Closer FTZ ties to bolster development
A view of the Lujiazui area in Shanghai, East China. [Photo/Xinhua]
Coordination to focus on implementing strategies to unleash regional potential
China will seek better coordination among the various free trade zones as their closer cooperation will provide strong impetus for economic development, experts and government officials said on Monday.
The China (Shanghai) Pilot Free Trade Zone is joining hands with the pilot FTZs in Zhejiang, Anhui and Jiangsu provinces, to jointly design coordinated development patterns that will further contribute to the integrated development of the Yangtze River Delta region, said Yang Chao, deputy head of the China (Shanghai) Pilot Free Trade Zone Administration.
Yang made the remarks on Monday at an event organized by the Beijing-based Chinese Academy of International Trade and Economic Cooperation to release a new report on the development of China's FTZs.
"We plan to have effective coordination on institutional innovation, function extension, and industrial development among the four FTZs in the Yangtze River Delta region. Better coordination will enable the FTZs to play a key role in implementing national strategies to coordinate regional development and unleash potential," said Yang.
In September, China announced the establishment of a new pilot FTZ in Anhui province and the expansion of the existing pilot FTZ in Zhejiang, along with two new pilot FTZs in Beijing and Hunan province.
With this, the number of FTZs in China has risen to 21. The three provinces and one directly-administered municipality in the Yangtze River Delta now have FTZs, as the country seeks a higher level of opening-up and new momentum for regional development in the area.
Covering a 358,000-square kilometer expanse, the Yangtze River Delta, consisting of Shanghai and the provinces of Jiangsu, Zhejiang and Anhui, is one of the most populated and urbanized city clusters in China, according to Xinhua News Agency.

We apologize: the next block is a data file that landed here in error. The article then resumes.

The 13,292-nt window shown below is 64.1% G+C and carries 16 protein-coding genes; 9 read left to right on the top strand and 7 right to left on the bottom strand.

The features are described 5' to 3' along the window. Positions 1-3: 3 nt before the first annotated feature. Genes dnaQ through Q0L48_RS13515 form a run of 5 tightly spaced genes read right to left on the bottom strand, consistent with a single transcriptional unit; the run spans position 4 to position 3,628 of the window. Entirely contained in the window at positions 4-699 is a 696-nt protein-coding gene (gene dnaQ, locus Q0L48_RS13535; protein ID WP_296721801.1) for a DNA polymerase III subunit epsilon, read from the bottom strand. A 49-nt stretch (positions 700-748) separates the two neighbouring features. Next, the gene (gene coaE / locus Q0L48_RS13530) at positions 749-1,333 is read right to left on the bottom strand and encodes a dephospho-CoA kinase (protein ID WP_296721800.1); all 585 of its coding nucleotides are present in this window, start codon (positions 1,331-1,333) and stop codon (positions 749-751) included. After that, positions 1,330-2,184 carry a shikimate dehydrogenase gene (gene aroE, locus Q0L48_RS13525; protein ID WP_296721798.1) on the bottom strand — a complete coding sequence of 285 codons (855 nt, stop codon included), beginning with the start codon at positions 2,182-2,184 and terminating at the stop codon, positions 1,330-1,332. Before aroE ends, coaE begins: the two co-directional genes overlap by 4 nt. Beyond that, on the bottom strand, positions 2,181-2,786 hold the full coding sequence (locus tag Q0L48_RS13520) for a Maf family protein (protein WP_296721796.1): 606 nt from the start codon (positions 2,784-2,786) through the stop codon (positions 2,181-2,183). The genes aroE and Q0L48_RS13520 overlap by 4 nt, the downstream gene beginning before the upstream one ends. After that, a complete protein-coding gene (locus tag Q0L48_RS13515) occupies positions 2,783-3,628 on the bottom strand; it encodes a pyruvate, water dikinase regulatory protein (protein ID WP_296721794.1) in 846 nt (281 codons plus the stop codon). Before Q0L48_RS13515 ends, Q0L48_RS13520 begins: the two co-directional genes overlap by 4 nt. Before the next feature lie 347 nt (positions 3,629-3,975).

The new pilot FTZ in Anhui focuses on the in-depth integration of scientific and technological innovation and high-end manufacturing, and the added area of the FTZ in Zhejiang aims to build a new type of international trade center and a global shipping and logistics hub.
Zhang Wei, deputy head of the CAITEC, which is an affiliate of the Ministry of Commerce, said FTZs have been playing an important role in China's regional development, and are set to intensify cooperation with each other for the high-quality development of the Chinese economy during the 14th Five-Year Plan period (2021-25).
The Communist Party of China Central Committee's proposals for formulating the 14th Five Year Plan for National Economic and Social Development and the Long-Range Objectives Through the Year 2035, unveiled last month, also called for efforts to promote coordinated regional development, including the integration of the Yangtze River Delta.
Zhang from the CAITEC said free trade zones have differentiated development focuses and advantages, and as their total number has increased, it is natural for those in the same region to leverage on each other's advantages to coordinate development and promote innovation.
Coordination among FTZs is critical for the further development of the zones and the overall economy, she said.
"Regional economic integration is a new feature of the development of the Chinese economy, and FTZs are important pillars for regional economic development," said Zhang.